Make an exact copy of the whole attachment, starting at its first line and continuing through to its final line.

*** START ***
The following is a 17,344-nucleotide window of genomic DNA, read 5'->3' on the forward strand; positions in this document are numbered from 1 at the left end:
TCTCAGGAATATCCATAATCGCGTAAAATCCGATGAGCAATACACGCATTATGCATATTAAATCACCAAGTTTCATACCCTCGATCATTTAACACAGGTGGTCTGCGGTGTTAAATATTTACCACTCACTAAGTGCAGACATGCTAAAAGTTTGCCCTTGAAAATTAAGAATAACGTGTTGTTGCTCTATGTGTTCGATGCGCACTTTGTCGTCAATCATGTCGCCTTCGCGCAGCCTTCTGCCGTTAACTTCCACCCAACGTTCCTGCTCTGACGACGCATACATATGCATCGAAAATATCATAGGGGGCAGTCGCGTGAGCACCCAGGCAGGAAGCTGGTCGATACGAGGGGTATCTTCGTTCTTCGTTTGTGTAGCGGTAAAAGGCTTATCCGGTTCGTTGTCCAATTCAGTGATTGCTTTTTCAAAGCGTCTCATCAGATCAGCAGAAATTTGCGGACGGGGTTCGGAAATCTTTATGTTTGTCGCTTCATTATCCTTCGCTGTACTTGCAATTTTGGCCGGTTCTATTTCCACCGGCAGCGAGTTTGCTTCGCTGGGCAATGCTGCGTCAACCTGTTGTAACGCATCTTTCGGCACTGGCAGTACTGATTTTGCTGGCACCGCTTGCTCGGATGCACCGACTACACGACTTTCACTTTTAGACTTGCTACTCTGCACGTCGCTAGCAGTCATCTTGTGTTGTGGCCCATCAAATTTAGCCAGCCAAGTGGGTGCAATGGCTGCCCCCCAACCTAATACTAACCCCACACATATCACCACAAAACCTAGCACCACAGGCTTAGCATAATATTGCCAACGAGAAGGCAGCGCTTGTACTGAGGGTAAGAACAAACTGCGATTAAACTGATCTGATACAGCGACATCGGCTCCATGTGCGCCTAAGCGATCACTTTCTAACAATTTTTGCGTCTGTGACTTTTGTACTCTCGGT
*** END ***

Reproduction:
The following is a 17,344-nucleotide window of genomic DNA, read 5'->3' on the forward strand; positions in this document are numbered from 1 at the left end:
TCTCAGGAATATCCATAATCGCGTAAAATCCGATGAGCAATACACGCATTATGCATATTAAATCACCAAGTTTCATACCCTCGATCATTTAACACAGGTGGTCTGCGGTGTTAAATATTTACCACTCACTAAGTGCAGACATGCTAAAAGTTTGCCCTTGAAAATTAAGAATAACGTGTTGTTGCTCTATGTGTTCGATGCGCACTTTGTCGTCAATCATGTCGCCTTCGCGCAGCCTTCTGCCGTTAACTTCCACCCAACGTTCCTGCTCTGACGACGCATACATATGCATCGAAAATATCATAGGGGGCAGTCGCGTGAGCACCCAGGCAGGAAGCTGGTCGATACGAGGGGTATCTTCGTTCTTCGTTTGTGTAGCGGTAAAAGGCTTATCCGGTTCGTTGTCCAATTCAGTGATTGCTTTTTCAAAGCGTCTCATCAGATCAGCAGAAATTTGCGGACGGGGTTCGGAAATCTTTATGTTTGTCGCTTCATTATCCTTCGCTGTACTTGCAATTTTGGCCGGTTCTATTTCCACCGGCAGCGAGTTTGCTTCGCTGGGCAATGCTGCGTCAACCTGTTGTAACGCATCTTTCGGCACTGGCAGTACTGATTTTGCTGGCACCGCTTGCTCGGATGCACCGACTACACGACTTTCACTTTTAGACTTGCTACTCTGCACGTCGCTAGCAGTCATCTTGTGTTGTGGCCCATCAAATTTAGCCAGCCAAGTGGGTGCAATGGCTGCCCCCCAACCTAATACTAACCCCACACATATCACCACAAAACCTAGCACCACAGGCTTAGCATAATATTGCCAACGAGAAGGCAGCGCTTGTACTGAGGGTAAGAACAAACTGCGATTAAACTGATCTGATACAGCGACATCGGCTCCATGTGCGCCTAAGCGATCACTTTCTAACAATTTTTGCGTCTGTGACTTTTGTACTCTCGGT